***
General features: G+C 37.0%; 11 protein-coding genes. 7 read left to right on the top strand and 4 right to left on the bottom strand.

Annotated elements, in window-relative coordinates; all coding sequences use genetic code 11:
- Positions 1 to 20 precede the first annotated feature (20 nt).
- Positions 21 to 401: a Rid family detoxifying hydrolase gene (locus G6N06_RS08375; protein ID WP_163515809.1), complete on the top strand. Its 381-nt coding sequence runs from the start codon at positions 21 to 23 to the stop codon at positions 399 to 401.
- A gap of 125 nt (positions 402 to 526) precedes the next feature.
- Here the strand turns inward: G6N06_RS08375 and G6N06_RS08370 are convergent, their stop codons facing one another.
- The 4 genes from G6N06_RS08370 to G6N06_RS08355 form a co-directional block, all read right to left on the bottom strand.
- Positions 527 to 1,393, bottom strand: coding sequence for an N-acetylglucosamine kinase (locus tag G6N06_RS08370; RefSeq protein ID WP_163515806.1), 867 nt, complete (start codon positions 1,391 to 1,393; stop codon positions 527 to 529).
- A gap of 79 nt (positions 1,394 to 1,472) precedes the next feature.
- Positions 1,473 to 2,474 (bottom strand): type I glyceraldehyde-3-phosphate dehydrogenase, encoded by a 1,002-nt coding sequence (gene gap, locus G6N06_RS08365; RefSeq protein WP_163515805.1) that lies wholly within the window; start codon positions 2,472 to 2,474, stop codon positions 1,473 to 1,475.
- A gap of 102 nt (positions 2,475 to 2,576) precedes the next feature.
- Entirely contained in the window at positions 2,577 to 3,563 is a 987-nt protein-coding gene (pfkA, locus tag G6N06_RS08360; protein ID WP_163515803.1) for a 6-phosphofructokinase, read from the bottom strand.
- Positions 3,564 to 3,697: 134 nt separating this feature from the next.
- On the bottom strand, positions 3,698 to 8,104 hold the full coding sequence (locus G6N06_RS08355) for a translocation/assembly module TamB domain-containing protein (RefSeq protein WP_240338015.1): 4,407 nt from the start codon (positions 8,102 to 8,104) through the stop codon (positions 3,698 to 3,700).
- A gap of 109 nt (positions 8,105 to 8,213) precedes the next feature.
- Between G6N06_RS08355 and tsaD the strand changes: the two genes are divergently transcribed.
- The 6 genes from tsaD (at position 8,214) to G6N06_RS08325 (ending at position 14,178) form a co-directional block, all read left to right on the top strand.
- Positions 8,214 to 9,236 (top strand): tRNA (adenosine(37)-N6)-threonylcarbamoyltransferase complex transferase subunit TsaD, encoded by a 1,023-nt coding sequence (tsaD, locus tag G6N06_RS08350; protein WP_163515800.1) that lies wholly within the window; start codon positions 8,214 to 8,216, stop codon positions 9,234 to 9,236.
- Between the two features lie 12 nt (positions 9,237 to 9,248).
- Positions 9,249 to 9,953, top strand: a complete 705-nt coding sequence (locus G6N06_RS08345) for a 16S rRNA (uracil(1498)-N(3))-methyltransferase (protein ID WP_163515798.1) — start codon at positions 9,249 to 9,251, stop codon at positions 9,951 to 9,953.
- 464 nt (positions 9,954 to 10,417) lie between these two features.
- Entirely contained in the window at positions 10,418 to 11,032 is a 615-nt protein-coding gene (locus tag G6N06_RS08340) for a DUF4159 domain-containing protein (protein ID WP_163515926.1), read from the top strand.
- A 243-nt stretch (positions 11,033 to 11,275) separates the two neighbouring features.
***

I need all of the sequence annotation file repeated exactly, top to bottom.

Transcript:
General features: G+C 37.0%; 11 protein-coding genes. 7 read left to right on the top strand and 4 right to left on the bottom strand.

Annotated elements, in window-relative coordinates; all coding sequences use genetic code 11:
- Positions 1 to 20 precede the first annotated feature (20 nt).
- Positions 21 to 401: a Rid family detoxifying hydrolase gene (locus G6N06_RS08375; protein ID WP_163515809.1), complete on the top strand. Its 381-nt coding sequence runs from the start codon at positions 21 to 23 to the stop codon at positions 399 to 401.
- A gap of 125 nt (positions 402 to 526) precedes the next feature.
- Here the strand turns inward: G6N06_RS08375 and G6N06_RS08370 are convergent, their stop codons facing one another.
- The 4 genes from G6N06_RS08370 to G6N06_RS08355 form a co-directional block, all read right to left on the bottom strand.
- Positions 527 to 1,393, bottom strand: coding sequence for an N-acetylglucosamine kinase (locus tag G6N06_RS08370; RefSeq protein ID WP_163515806.1), 867 nt, complete (start codon positions 1,391 to 1,393; stop codon positions 527 to 529).
- A gap of 79 nt (positions 1,394 to 1,472) precedes the next feature.
- Positions 1,473 to 2,474 (bottom strand): type I glyceraldehyde-3-phosphate dehydrogenase, encoded by a 1,002-nt coding sequence (gene gap, locus G6N06_RS08365; RefSeq protein WP_163515805.1) that lies wholly within the window; start codon positions 2,472 to 2,474, stop codon positions 1,473 to 1,475.
- A gap of 102 nt (positions 2,475 to 2,576) precedes the next feature.
- Entirely contained in the window at positions 2,577 to 3,563 is a 987-nt protein-coding gene (pfkA, locus tag G6N06_RS08360; protein ID WP_163515803.1) for a 6-phosphofructokinase, read from the bottom strand.
- Positions 3,564 to 3,697: 134 nt separating this feature from the next.
- On the bottom strand, positions 3,698 to 8,104 hold the full coding sequence (locus G6N06_RS08355) for a translocation/assembly module TamB domain-containing protein (RefSeq protein WP_240338015.1): 4,407 nt from the start codon (positions 8,102 to 8,104) through the stop codon (positions 3,698 to 3,700).
- A gap of 109 nt (positions 8,105 to 8,213) precedes the next feature.
- Between G6N06_RS08355 and tsaD the strand changes: the two genes are divergently transcribed.
- The 6 genes from tsaD (at position 8,214) to G6N06_RS08325 (ending at position 14,178) form a co-directional block, all read left to right on the top strand.
- Positions 8,214 to 9,236 (top strand): tRNA (adenosine(37)-N6)-threonylcarbamoyltransferase complex transferase subunit TsaD, encoded by a 1,023-nt coding sequence (tsaD, locus tag G6N06_RS08350; protein WP_163515800.1) that lies wholly within the window; start codon positions 8,214 to 8,216, stop codon positions 9,234 to 9,236.
- Between the two features lie 12 nt (positions 9,237 to 9,248).
- Positions 9,249 to 9,953, top strand: a complete 705-nt coding sequence (locus G6N06_RS08345) for a 16S rRNA (uracil(1498)-N(3))-methyltransferase (protein ID WP_163515798.1) — start codon at positions 9,249 to 9,251, stop codon at positions 9,951 to 9,953.
- 464 nt (positions 9,954 to 10,417) lie between these two features.
- Entirely contained in the window at positions 10,418 to 11,032 is a 615-nt protein-coding gene (locus tag G6N06_RS08340) for a DUF4159 domain-containing protein (protein ID WP_163515926.1), read from the top strand.
- A 243-nt stretch (positions 11,033 to 11,275) separates the two neighbouring features.